When we get to the point where mention in the media of the name of Louisiana’s governor, Bobby Jindal, is regularly accompanied by the line that he is a prospective 2016 Republican presidential aspirant, you understand why buzz continues about Mitt Romney being seriously courted within the party to be a third-time seeker of the nomination. To hear the Romney proponents tell it, you wouldn’t think that, as the 2012 nominee, this guy convincingly demonstrated that core convictions defining him were non-existent; and every step of the way his actions reaffirmed an inability to relate to folks not within the ranks of the well-off. But a Romney, even that much challenged, evidently looks good when things are so dire as to accord Jindal legit contender status.
If reports of Jindal’s interest in running for president prove correct, it must be that his is the standard trial-balloon type indulgence, not one with serious expectations of triumph. One would think he’s pragmatic enough to do a realistic landscape appraisal. Born on U.S. soil to newly arrived Indian immigrant parents, Jindal’s public path so far has shown him to be steeped in conservative playbook ideology, especially on the fiscal front, in addition to being seen as a pretty bright guy. If he happens to believe, however, that the savage, unrelenting backlash from the right against President Obama has only to do with Obama being a Democrat and a progressive, he is woefully out to lunch. To whatever extent Jindal would be committed to flaunting conservative and/or Tea Party colors in a White House bid, he would be in for a rude awakening if allowing himself the presumption that his ethnicity wouldn’t play huge with the right-side base.
Obama was able to twice win the presidency, obviously with an impressive chunk of white votes, but with his core support solidly anchored in people of color. Unfortunately for Jindal, any national office quest by him as a non-white Republican/Tea Party hope, would be without the kind of non-white base support that was a gimme for Obama. Even the Hispanic vote, which not too long ago offered fairly decent trawling for the GOP, has become a lot rougher terrain for the party. So that not suffering the right’s immediate disdain reserved for any Democrat would help Jindal some, but at the end of the day, what he is figures to hurt him a whole lot more. The ethnic stock whence Jindal came isn’t very likely to gain him the stamp of approval for potential White House duty from a sizeable portion of the Republican/Tea Party bloc.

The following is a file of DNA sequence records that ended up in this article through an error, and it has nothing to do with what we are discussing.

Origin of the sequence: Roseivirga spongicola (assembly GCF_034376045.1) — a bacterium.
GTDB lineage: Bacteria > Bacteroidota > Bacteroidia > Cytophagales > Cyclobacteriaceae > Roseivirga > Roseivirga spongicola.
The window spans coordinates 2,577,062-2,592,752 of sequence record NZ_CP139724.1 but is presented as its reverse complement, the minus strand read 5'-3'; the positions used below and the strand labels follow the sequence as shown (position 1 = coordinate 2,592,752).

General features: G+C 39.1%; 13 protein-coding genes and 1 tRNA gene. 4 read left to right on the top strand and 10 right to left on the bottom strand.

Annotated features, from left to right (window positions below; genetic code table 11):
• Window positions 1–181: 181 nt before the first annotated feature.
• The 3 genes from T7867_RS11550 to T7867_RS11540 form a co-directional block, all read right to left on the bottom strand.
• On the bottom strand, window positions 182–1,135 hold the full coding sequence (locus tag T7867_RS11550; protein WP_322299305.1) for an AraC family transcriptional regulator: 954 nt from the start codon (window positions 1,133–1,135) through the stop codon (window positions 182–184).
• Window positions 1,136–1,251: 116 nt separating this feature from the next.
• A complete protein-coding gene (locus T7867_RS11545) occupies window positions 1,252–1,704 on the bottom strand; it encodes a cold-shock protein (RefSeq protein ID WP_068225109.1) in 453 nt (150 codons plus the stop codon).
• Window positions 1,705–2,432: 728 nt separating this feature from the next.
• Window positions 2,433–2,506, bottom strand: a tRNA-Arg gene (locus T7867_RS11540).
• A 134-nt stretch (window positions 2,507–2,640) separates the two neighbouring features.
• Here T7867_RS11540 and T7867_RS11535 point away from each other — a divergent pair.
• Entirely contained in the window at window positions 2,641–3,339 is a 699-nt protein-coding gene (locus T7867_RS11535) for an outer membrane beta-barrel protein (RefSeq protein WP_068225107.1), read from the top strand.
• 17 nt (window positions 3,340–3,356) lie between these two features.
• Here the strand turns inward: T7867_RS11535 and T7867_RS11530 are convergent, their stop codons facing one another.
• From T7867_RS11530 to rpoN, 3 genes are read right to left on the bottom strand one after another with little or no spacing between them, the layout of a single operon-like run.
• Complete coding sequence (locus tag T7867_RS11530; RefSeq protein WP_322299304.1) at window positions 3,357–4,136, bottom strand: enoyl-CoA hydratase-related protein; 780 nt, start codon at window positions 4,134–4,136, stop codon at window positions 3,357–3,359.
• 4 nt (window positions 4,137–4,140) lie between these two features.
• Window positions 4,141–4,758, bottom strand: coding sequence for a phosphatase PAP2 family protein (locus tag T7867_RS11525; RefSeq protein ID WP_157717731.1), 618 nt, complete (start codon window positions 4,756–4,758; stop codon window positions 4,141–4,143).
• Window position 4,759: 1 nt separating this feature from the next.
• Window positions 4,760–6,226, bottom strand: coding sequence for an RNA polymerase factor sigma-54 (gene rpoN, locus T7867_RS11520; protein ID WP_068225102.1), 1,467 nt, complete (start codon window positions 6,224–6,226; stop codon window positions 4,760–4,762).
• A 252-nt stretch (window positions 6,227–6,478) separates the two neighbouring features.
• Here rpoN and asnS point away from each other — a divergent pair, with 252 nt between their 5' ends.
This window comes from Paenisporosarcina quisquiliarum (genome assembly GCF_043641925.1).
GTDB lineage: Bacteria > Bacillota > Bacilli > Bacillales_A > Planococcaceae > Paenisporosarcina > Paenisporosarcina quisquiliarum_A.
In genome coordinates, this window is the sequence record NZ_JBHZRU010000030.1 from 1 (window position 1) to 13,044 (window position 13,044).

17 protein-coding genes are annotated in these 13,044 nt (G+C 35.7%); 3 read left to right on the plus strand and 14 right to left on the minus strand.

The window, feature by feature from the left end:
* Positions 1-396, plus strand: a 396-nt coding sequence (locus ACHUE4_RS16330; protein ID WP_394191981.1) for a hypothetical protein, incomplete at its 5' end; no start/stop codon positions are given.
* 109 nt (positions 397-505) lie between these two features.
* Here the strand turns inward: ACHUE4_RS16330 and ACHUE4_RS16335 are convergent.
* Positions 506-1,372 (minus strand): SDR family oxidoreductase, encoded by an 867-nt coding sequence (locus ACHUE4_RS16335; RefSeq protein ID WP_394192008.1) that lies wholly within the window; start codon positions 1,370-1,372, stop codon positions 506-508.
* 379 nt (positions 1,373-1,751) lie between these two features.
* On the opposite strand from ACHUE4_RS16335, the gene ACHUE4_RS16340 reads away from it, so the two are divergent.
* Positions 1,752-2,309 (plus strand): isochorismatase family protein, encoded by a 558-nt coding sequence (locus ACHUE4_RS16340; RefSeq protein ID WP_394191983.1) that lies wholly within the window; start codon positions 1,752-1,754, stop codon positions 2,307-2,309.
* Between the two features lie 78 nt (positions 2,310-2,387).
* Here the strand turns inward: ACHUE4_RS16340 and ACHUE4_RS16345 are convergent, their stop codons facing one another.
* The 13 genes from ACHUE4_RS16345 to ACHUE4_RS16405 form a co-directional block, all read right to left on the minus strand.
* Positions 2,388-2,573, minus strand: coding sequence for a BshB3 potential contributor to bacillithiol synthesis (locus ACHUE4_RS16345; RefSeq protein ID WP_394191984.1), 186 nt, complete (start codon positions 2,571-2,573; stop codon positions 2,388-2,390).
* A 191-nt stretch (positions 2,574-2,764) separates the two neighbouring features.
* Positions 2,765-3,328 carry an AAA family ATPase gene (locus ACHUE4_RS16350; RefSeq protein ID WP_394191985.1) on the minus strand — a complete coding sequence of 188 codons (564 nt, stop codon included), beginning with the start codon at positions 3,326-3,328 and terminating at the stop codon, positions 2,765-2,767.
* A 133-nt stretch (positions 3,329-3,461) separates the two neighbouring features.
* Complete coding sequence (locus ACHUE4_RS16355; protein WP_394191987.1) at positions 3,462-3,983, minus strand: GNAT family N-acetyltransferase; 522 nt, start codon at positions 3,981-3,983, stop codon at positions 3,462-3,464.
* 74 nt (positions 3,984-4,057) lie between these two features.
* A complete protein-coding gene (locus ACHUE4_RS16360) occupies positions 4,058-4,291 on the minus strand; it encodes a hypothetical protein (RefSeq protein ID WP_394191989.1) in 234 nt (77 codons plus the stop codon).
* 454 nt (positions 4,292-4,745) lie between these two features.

The Republicans’ shakeout process for the nomination last time around was a protracted, tedious affair which prompted from party bigwigs the assurance that 2016 will see an overhauled run-up to selecting a nominee, most notably in de-cluttering what was a debate-laden calendar in 2012. Speculation about Romney being again in the mix has come in the wake of a sense that has developed, that the once formidable Chris Christie no longer looks like the powerhouse he once did, following the slamming he took in the Washington Bridge scandal that has scarred his administration. Christie (some have questionably attached to him the tag of “moderate”) was earlier seen as the great GOP hope against Hillary Clinton in her presumed run.
Christie could of course yet resurface as a 2016 factor…although we maintain that, never mind Washington Bridge, the documented history of the governor’s coarse, insulting conduct in encounters with assorted ordinary folk is sufficient to effectively derail the bid for higher office of Christie or any other politician similarly given to humiliating defenseless members of the public. And it’s been known to happen, there may well be among the players fixing to throw hats in the GOP ring, some little known contender whose stock rapidly rises (Bill Clinton was no odds-on favorite to win the nomination in 1992 when jousting began among Democrats; and of course neither was Obama in 2008). What’s clear is there are elements on the GOP side worried enough about the potential pool of presidential wannabes to exert pressure on Romney to step up to the plate one more time. That’s Romney, whose infamous “47 percent” remark to some wealthy folk in Florida, about who in the electorate mattered to him, has taken its place among the celebrated hoof-in-mouth classics of presidential campaign lore.
Meanwhile an ambitious Jindal (he was said to have eyed a run for president in 2012 as well) must think he has arrived where his being in the discussion about presidential possibilities is by no means a stretch. “Don’t do stupid stuff,” Jindal admonished his fellow Republicans a while back. Certainly spoken like a man brimming with confidence. Which is a pretty neat quality to have in your arsenal, if the presidency is your aim and game. But Jindal’s glide through plum appointive posts and elective office in Louisiana could lead him to discount the possibility of his race negatively impacting those ambitions of his. It would be “stupid stuff” on his part to do so.